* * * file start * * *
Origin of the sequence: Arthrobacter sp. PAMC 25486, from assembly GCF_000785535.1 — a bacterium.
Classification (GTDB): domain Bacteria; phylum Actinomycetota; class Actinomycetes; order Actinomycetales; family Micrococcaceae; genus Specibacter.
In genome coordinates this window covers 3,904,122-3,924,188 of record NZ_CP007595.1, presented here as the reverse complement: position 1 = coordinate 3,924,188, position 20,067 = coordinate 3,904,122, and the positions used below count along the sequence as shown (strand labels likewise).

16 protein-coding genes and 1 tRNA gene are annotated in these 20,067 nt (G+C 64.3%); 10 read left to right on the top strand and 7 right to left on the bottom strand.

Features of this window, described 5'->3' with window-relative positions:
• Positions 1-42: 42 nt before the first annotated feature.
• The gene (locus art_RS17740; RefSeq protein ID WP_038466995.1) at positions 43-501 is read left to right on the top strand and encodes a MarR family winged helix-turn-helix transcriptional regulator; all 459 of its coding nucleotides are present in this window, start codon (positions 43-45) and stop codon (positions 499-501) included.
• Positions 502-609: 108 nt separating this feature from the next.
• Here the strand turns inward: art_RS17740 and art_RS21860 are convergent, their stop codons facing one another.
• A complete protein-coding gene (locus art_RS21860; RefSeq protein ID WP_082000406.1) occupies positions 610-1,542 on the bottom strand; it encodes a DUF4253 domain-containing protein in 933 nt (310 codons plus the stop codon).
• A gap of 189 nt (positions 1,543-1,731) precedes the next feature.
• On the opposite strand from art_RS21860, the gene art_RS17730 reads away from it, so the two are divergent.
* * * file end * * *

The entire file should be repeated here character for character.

Origin of the sequence: Arthrobacter sp. PAMC 25486, from assembly GCF_000785535.1 — a bacterium.
Classification (GTDB): domain Bacteria; phylum Actinomycetota; class Actinomycetes; order Actinomycetales; family Micrococcaceae; genus Specibacter.
In genome coordinates this window covers 3,904,122-3,924,188 of record NZ_CP007595.1, presented here as the reverse complement: position 1 = coordinate 3,924,188, position 20,067 = coordinate 3,904,122, and the positions used below count along the sequence as shown (strand labels likewise).

16 protein-coding genes and 1 tRNA gene are annotated in these 20,067 nt (G+C 64.3%); 10 read left to right on the top strand and 7 right to left on the bottom strand.

Features of this window, described 5'->3' with window-relative positions:
• Positions 1-42: 42 nt before the first annotated feature.
• The gene (locus art_RS17740; RefSeq protein ID WP_038466995.1) at positions 43-501 is read left to right on the top strand and encodes a MarR family winged helix-turn-helix transcriptional regulator; all 459 of its coding nucleotides are present in this window, start codon (positions 43-45) and stop codon (positions 499-501) included.
• Positions 502-609: 108 nt separating this feature from the next.
• Here the strand turns inward: art_RS17740 and art_RS21860 are convergent, their stop codons facing one another.
• A complete protein-coding gene (locus art_RS21860; RefSeq protein ID WP_082000406.1) occupies positions 610-1,542 on the bottom strand; it encodes a DUF4253 domain-containing protein in 933 nt (310 codons plus the stop codon).
• A gap of 189 nt (positions 1,543-1,731) precedes the next feature.
• On the opposite strand from art_RS21860, the gene art_RS17730 reads away from it, so the two are divergent.